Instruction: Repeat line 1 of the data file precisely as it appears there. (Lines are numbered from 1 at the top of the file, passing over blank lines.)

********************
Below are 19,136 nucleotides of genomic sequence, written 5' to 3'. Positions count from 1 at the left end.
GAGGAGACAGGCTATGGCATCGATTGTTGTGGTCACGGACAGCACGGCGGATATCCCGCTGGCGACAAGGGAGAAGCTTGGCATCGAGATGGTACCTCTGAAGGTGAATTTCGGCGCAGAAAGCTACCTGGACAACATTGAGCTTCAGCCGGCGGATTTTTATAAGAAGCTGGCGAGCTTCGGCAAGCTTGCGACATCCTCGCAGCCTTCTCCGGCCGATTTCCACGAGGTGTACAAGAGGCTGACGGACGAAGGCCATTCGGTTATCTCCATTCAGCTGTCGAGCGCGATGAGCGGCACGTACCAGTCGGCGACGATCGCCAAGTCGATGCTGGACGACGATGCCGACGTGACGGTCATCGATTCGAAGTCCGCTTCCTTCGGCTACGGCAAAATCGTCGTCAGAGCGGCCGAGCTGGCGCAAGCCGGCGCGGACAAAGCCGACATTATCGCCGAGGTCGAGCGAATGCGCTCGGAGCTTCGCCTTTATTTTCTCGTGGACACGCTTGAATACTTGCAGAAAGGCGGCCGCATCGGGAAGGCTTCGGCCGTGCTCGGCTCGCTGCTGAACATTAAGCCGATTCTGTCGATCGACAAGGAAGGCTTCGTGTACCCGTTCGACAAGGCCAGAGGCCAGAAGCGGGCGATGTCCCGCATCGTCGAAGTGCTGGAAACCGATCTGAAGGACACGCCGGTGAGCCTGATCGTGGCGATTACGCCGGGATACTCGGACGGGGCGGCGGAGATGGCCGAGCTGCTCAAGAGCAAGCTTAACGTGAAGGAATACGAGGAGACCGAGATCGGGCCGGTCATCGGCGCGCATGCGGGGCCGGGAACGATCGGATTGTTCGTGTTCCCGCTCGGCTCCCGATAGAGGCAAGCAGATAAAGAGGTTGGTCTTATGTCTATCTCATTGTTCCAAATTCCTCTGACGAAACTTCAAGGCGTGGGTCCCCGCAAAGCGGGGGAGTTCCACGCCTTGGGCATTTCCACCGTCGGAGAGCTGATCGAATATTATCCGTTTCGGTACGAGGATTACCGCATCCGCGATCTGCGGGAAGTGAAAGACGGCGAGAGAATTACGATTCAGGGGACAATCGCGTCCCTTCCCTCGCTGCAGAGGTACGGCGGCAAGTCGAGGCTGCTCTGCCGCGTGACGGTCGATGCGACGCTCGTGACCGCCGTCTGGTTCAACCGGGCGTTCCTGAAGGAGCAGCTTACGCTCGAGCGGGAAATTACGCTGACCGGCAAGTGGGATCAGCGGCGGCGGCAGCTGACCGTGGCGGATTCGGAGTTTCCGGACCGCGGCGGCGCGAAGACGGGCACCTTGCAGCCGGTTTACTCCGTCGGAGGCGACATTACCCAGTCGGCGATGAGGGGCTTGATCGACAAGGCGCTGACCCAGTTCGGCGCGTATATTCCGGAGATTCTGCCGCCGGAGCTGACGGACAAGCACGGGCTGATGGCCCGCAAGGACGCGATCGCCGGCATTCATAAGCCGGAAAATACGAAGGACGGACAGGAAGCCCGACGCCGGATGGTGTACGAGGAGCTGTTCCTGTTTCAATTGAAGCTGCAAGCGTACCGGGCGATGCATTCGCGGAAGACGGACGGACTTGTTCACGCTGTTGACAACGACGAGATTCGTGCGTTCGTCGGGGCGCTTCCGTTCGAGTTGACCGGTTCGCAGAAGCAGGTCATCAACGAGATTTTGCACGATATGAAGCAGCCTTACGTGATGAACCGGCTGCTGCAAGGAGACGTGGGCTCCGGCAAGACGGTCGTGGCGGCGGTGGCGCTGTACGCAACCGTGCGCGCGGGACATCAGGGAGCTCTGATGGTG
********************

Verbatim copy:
Below are 19,136 nucleotides of genomic sequence, written 5' to 3'. Positions count from 1 at the left end.